Everyone I know has an opinion on “kids today.” Most observe that they’re addicted to their cell phone or tablet, which has fostered a “slacktivist” (and an even more entitled) mindset in teens. Research tells us that high school students are more narcissistic than ever and that college students spend about half their waking hours on a cell phone. Most adults just smirk and say, “Ah, kids today. What can we do?”
Many of us, however, have failed to gain a historical perspective.
The term “adolescence” is only about a hundred years old, created by G. Stanley Hall to describe the sexual maturation of young people. Prior the 20th century, adults viewed youth with different expectations than they do today. For example, the play Romeo and Juliet was radical back in Shakespeare’s day. It was a show about teens rebelling against family traditions, lost in young love. Back in the 16th century, there was no such thing as adolescence. Young people the ages of Romeo and Juliet (around 13-14 years old) were adults in the eyes of society—even though they were probably pre-pubescent. Paradoxically, puberty came later in past eras, while the departure from parental supervision came earlier than it does today.
In short, a sexually mature person was never treated as a “growing child” in centuries past. Today, however, sexually mature folks spend perhaps six years—ages 12 to 18—living under parental authority. What’s more, since the mid-1800s, puberty—the advent of sexual maturation and the starting point of adolescence—has inched back one year for every 25 years elapsed. It now occurs on average six years earlier than it did in 1850—age 11 or 12 for girls; age 12 or 13 for boys. The bottom line: kids are entering into puberty earlier, but adolescence is extending longer. Their lengthy time in “adultescence” becomes a source of anxiety and depression.
How Can Today’s Kids Be So Full of Angst?
So how can our kids today, who are more educated and resourced than any in history, be so full of angst and so unready for mature adulthood? University deans continue to affirm that “26 is the new 18.” But why?
It seems we apply less pressure on them today than adults did over a hundred years ago. Certainly, adolescence has always been a time of risky behavior and emotional decisions. But today’s teen pressure has drifted from pressures that really matter in life, such as preparing for a job and family, experiencing various work scenarios, interacting with dissimilar generations, and developing a work ethic. As I observe thousands of high school and collegians today, this is pressure I see:
Grades – The pressure to make excellent grades to get into the right college. The reality is, no one except mom cares about them twenty years later. More and more workplaces, including Google, believe they’re not a reflection of success on the job.
Sports – The pressure to excel on the field and make the traveling team. Dads push sons in soccer or baseball and scold them when they don’t perform well. The truth is, that kid will be a software developer one day—not a catcher for the Yankees.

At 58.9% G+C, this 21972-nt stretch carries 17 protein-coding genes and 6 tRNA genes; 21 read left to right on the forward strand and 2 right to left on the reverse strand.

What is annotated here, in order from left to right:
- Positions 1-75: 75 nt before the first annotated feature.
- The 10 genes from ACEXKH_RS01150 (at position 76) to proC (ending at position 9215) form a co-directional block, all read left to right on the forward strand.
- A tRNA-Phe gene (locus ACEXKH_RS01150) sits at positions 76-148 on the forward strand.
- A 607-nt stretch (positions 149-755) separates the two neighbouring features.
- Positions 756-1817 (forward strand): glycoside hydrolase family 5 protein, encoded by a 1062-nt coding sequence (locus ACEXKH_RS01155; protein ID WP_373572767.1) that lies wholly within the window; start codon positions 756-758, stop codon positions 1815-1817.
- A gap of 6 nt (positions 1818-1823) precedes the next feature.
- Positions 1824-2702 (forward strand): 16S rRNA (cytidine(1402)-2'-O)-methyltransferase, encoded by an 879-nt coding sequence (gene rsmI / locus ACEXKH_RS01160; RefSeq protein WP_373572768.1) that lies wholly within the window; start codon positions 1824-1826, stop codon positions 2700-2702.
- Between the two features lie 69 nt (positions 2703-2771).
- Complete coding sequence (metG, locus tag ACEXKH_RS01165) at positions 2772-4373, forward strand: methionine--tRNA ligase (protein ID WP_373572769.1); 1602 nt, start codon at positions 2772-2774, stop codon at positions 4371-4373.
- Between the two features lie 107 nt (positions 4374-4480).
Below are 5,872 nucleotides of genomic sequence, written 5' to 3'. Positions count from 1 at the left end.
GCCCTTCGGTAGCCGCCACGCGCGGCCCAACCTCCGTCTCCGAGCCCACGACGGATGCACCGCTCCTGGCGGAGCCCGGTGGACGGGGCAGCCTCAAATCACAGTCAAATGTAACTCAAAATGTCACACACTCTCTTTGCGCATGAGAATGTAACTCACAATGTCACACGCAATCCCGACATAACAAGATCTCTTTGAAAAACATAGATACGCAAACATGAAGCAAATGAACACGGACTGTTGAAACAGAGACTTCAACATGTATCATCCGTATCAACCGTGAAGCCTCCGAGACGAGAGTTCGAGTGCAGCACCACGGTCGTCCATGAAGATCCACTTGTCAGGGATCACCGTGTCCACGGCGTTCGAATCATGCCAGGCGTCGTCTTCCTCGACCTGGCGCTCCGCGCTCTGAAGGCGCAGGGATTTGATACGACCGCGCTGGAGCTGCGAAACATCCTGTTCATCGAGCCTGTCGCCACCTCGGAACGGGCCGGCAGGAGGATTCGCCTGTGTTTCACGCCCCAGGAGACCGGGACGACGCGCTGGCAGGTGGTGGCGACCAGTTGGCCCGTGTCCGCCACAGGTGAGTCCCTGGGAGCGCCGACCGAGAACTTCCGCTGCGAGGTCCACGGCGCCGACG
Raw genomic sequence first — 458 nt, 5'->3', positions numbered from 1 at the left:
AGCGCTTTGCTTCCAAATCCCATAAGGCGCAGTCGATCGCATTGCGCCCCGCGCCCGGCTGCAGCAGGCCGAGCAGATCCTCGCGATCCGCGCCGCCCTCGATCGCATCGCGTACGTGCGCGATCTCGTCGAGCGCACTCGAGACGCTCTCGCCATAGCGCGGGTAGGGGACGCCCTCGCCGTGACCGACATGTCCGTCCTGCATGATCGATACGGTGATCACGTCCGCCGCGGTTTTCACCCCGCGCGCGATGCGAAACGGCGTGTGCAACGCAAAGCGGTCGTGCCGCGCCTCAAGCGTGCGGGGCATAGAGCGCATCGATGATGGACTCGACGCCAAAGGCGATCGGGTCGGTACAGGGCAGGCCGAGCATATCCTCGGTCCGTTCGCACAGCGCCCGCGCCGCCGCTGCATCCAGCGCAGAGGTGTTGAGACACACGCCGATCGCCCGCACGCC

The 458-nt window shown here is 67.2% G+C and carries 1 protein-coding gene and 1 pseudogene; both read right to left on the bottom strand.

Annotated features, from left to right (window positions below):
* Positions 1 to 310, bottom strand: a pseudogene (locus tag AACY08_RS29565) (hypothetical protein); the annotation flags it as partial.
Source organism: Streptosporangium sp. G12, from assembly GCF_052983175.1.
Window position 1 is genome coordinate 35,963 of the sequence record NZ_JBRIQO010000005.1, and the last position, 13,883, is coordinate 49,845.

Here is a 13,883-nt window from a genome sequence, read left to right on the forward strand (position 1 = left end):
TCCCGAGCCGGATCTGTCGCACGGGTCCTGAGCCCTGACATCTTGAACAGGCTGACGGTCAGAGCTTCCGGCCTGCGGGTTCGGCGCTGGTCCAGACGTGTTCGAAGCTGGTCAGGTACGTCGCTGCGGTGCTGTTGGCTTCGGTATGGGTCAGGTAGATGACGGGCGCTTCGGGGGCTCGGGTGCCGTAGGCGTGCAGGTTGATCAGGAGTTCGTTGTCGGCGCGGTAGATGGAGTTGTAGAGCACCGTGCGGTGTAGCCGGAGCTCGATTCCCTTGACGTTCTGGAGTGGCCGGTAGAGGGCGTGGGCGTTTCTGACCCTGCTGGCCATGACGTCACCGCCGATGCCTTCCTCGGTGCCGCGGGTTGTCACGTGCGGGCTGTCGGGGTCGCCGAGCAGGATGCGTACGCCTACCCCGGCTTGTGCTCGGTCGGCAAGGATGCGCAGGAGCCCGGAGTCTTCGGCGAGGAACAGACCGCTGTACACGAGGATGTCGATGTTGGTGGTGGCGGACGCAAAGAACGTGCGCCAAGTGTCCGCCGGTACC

Prestige – The pressure to gain notoriety on social media. Kids feel the need to build a platform full of Followers, Likes, and Views. Popularity has a whole new scorecard. It’s intense. And the truth is, it’s all fleeting and evaporates faster than a Snapchat video.
The truth is, these pressures are unsuitable for most adolescents. They’re the wrong scorecard. No wonder they feel angst—they are playing a game that’s virtual and temporal and emotionally unhealthy. The reason teens could handle the pressure of a job and a spouse and other weighty responsibilities a century ago is because they were adequately prepared for these real responsibilities. Unfortunately, teens today aren’t being prepared the same way.
Pressures That Matter
So what can adults do to change this trend? A great start is to help today’s youth focus on principles that really matter, such as:
Strengths/Identity – Who am I? What problem am I gifted to solve?
Character – How can I experience integrity—alignment of who I am and what I do?
Work Ethic – What can I do to build a reputation from service to my community?
These all feed realistically into adulthood. They are weighty but appropriate as a teen approaches adulthood. Their significance compels a young adult to be fulfilled in the pursuit. She doesn’t have time or the desire to get preoccupied with social media because she’s doing something incredible.
Further, the kid who’s pushed to be an athletic star will likely never play beyond high school (certainly not beyond college). As leaders push him to be consumed with a sport, he often fails at developing the skills sets he’ll need as an adult—like emotional intelligence, communication skills, creativity and problem solving. While I believe sports can teach timeless virtues like discipline, resilience and attitude, they do only when coaches tie virtues learned on the field to practical applications beyond the field. Otherwise, they are mere facsimiles.
Join me tomorrow as I build on this thought.